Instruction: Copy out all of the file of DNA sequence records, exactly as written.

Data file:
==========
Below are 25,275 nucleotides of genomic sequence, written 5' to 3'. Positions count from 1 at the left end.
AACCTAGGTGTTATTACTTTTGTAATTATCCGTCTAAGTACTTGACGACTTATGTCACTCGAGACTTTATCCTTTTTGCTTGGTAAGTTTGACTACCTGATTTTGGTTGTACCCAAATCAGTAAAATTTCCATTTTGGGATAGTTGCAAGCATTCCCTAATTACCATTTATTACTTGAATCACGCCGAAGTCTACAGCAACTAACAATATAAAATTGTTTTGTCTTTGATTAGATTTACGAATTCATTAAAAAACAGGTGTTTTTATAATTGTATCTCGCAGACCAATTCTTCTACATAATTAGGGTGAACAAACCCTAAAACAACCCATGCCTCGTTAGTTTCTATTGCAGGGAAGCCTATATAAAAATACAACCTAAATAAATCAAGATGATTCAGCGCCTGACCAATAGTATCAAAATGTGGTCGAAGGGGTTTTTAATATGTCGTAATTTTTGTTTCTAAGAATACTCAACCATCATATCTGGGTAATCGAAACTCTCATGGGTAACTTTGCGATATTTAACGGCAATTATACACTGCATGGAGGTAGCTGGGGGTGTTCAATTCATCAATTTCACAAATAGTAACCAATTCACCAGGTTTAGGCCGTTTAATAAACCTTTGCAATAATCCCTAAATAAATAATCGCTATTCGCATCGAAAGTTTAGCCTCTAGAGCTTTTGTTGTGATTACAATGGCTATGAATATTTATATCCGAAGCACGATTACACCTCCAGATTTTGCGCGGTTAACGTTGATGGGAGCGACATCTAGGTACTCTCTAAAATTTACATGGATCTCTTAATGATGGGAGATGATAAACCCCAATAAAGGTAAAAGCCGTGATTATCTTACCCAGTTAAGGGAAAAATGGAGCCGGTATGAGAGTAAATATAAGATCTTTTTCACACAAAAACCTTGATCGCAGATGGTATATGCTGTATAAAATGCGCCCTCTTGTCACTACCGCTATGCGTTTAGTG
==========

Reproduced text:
Below are 25,275 nucleotides of genomic sequence, written 5' to 3'. Positions count from 1 at the left end.
AACCTAGGTGTTATTACTTTTGTAATTATCCGTCTAAGTACTTGACGACTTATGTCACTCGAGACTTTATCCTTTTTGCTTGGTAAGTTTGACTACCTGATTTTGGTTGTACCCAAATCAGTAAAATTTCCATTTTGGGATAGTTGCAAGCATTCCCTAATTACCATTTATTACTTGAATCACGCCGAAGTCTACAGCAACTAACAATATAAAATTGTTTTGTCTTTGATTAGATTTACGAATTCATTAAAAAACAGGTGTTTTTATAATTGTATCTCGCAGACCAATTCTTCTACATAATTAGGGTGAACAAACCCTAAAACAACCCATGCCTCGTTAGTTTCTATTGCAGGGAAGCCTATATAAAAATACAACCTAAATAAATCAAGATGATTCAGCGCCTGACCAATAGTATCAAAATGTGGTCGAAGGGGTTTTTAATATGTCGTAATTTTTGTTTCTAAGAATACTCAACCATCATATCTGGGTAATCGAAACTCTCATGGGTAACTTTGCGATATTTAACGGCAATTATACACTGCATGGAGGTAGCTGGGGGTGTTCAATTCATCAATTTCACAAATAGTAACCAATTCACCAGGTTTAGGCCGTTTAATAAACCTTTGCAATAATCCCTAAATAAATAATCGCTATTCGCATCGAAAGTTTAGCCTCTAGAGCTTTTGTTGTGATTACAATGGCTATGAATATTTATATCCGAAGCACGATTACACCTCCAGATTTTGCGCGGTTAACGTTGATGGGAGCGACATCTAGGTACTCTCTAAAATTTACATGGATCTCTTAATGATGGGAGATGATAAACCCCAATAAAGGTAAAAGCCGTGATTATCTTACCCAGTTAAGGGAAAAATGGAGCCGGTATGAGAGTAAATATAAGATCTTTTTCACACAAAAACCTTGATCGCAGATGGTATATGCTGTATAAAATGCGCCCTCTTGTCACTACCGCTATGCGTTTAGTG